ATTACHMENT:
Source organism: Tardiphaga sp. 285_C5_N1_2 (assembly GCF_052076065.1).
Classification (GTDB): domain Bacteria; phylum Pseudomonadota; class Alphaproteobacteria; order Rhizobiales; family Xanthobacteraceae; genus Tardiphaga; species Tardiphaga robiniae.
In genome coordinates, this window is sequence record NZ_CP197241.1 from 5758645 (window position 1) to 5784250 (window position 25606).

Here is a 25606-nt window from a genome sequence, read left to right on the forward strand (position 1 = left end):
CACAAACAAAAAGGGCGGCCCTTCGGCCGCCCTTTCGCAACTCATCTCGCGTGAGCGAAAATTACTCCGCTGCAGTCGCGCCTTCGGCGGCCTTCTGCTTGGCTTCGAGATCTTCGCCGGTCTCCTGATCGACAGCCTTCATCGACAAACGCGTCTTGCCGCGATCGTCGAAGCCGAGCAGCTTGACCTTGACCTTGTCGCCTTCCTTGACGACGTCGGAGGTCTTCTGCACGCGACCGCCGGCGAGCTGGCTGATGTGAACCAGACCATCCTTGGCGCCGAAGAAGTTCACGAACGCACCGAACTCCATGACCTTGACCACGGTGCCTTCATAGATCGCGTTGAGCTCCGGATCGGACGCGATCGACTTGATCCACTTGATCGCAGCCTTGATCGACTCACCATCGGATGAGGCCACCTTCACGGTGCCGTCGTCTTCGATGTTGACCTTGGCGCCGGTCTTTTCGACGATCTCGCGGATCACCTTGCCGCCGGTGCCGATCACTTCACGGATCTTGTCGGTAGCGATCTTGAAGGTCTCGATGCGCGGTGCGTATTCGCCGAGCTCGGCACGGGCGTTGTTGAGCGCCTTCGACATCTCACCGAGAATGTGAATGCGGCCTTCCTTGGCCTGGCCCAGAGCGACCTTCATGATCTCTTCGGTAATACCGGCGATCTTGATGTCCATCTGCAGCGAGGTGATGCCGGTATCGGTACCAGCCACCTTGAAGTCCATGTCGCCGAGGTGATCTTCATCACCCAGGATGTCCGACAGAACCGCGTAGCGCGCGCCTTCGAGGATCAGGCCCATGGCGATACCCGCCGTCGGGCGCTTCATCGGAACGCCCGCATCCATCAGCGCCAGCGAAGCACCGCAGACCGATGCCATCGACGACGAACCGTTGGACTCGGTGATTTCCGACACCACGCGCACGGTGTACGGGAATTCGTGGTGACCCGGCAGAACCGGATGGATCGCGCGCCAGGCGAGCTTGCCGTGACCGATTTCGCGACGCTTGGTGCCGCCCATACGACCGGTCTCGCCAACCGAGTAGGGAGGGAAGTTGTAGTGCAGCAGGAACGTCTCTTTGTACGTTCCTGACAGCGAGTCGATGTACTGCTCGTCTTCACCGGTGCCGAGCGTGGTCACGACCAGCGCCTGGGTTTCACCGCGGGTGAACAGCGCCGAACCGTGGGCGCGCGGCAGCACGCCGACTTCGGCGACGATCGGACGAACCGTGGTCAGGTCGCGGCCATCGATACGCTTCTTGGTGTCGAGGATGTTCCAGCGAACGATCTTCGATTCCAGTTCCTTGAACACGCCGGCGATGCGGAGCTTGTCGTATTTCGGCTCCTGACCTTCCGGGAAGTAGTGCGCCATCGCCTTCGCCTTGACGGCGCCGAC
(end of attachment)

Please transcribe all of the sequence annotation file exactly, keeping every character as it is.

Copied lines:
Source organism: Tardiphaga sp. 285_C5_N1_2 (assembly GCF_052076065.1).
Classification (GTDB): domain Bacteria; phylum Pseudomonadota; class Alphaproteobacteria; order Rhizobiales; family Xanthobacteraceae; genus Tardiphaga; species Tardiphaga robiniae.
In genome coordinates, this window is sequence record NZ_CP197241.1 from 5758645 (window position 1) to 5784250 (window position 25606).

Here is a 25606-nt window from a genome sequence, read left to right on the forward strand (position 1 = left end):
CACAAACAAAAAGGGCGGCCCTTCGGCCGCCCTTTCGCAACTCATCTCGCGTGAGCGAAAATTACTCCGCTGCAGTCGCGCCTTCGGCGGCCTTCTGCTTGGCTTCGAGATCTTCGCCGGTCTCCTGATCGACAGCCTTCATCGACAAACGCGTCTTGCCGCGATCGTCGAAGCCGAGCAGCTTGACCTTGACCTTGTCGCCTTCCTTGACGACGTCGGAGGTCTTCTGCACGCGACCGCCGGCGAGCTGGCTGATGTGAACCAGACCATCCTTGGCGCCGAAGAAGTTCACGAACGCACCGAACTCCATGACCTTGACCACGGTGCCTTCATAGATCGCGTTGAGCTCCGGATCGGACGCGATCGACTTGATCCACTTGATCGCAGCCTTGATCGACTCACCATCGGATGAGGCCACCTTCACGGTGCCGTCGTCTTCGATGTTGACCTTGGCGCCGGTCTTTTCGACGATCTCGCGGATCACCTTGCCGCCGGTGCCGATCACTTCACGGATCTTGTCGGTAGCGATCTTGAAGGTCTCGATGCGCGGTGCGTATTCGCCGAGCTCGGCACGGGCGTTGTTGAGCGCCTTCGACATCTCACCGAGAATGTGAATGCGGCCTTCCTTGGCCTGGCCCAGAGCGACCTTCATGATCTCTTCGGTAATACCGGCGATCTTGATGTCCATCTGCAGCGAGGTGATGCCGGTATCGGTACCAGCCACCTTGAAGTCCATGTCGCCGAGGTGATCTTCATCACCCAGGATGTCCGACAGAACCGCGTAGCGCGCGCCTTCGAGGATCAGGCCCATGGCGATACCCGCCGTCGGGCGCTTCATCGGAACGCCCGCATCCATCAGCGCCAGCGAAGCACCGCAGACCGATGCCATCGACGACGAACCGTTGGACTCGGTGATTTCCGACACCACGCGCACGGTGTACGGGAATTCGTGGTGACCCGGCAGAACCGGATGGATCGCGCGCCAGGCGAGCTTGCCGTGACCGATTTCGCGACGCTTGGTGCCGCCCATACGACCGGTCTCGCCAACCGAGTAGGGAGGGAAGTTGTAGTGCAGCAGGAACGTCTCTTTGTACGTTCCTGACAGCGAGTCGATGTACTGCTCGTCTTCACCGGTGCCGAGCGTGGTCACGACCAGCGCCTGGGTTTCACCGCGGGTGAACAGCGCCGAACCGTGGGCGCGCGGCAGCACGCCGACTTCGGCGACGATCGGACGAACCGTGGTCAGGTCGCGGCCATCGATACGCTTCTTGGTGTCGAGGATGTTCCAGCGAACGATCTTCGATTCCAGTTCCTTGAACACGCCGGCGATGCGGAGCTTGTCGTATTTCGGCTCCTGACCTTCCGGGAAGTAGTGCGCCATCGCCTTCGCCTTGACGGCGCCGAC